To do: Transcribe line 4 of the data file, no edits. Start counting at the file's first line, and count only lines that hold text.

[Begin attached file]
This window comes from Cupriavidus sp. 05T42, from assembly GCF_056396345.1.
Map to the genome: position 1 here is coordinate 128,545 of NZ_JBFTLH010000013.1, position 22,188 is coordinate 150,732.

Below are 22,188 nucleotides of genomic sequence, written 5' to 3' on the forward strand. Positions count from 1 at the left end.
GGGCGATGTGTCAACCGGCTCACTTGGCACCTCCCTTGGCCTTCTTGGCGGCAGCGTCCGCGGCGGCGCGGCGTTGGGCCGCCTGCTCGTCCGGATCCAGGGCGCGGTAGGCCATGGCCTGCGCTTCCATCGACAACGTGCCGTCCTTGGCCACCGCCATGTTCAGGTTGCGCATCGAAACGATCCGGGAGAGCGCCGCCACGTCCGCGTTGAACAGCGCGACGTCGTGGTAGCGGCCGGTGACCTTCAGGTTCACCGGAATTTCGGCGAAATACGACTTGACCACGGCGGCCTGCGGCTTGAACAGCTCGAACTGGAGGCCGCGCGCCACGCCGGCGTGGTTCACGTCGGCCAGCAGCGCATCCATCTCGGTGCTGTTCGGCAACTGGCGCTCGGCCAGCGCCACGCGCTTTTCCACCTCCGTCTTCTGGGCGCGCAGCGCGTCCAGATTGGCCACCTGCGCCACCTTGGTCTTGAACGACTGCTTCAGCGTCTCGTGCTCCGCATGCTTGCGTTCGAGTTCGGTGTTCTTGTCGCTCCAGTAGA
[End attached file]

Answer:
GGGCGATGTGTCAACCGGCTCACTTGGCACCTCCCTTGGCCTTCTTGGCGGCAGCGTCCGCGGCGGCGCGGCGTTGGGCCGCCTGCTCGTCCGGATCCAGGGCGCGGTAGGCCATGGCCTGCGCTTCCATCGACAACGTGCCGTCCTTGGCCACCGCCATGTTCAGGTTGCGCATCGAAACGATCCGGGAGAGCGCCGCCACGTCCGCGTTGAACAGCGCGACGTCGTGGTAGCGGCCGGTGACCTTCAGGTTCACCGGAATTTCGGCGAAATACGACTTGACCACGGCGGCCTGCGGCTTGAACAGCTCGAACTGGAGGCCGCGCGCCACGCCGGCGTGGTTCACGTCGGCCAGCAGCGCATCCATCTCGGTGCTGTTCGGCAACTGGCGCTCGGCCAGCGCCACGCGCTTTTCCACCTCCGTCTTCTGGGCGCGCAGCGCGTCCAGATTGGCCACCTGCGCCACCTTGGTCTTGAACGACTGCTTCAGCGTCTCGTGCTCCGCATGCTTGCGTTCGAGTTCGGTGTTCTTGTCGCTCCAGTAGA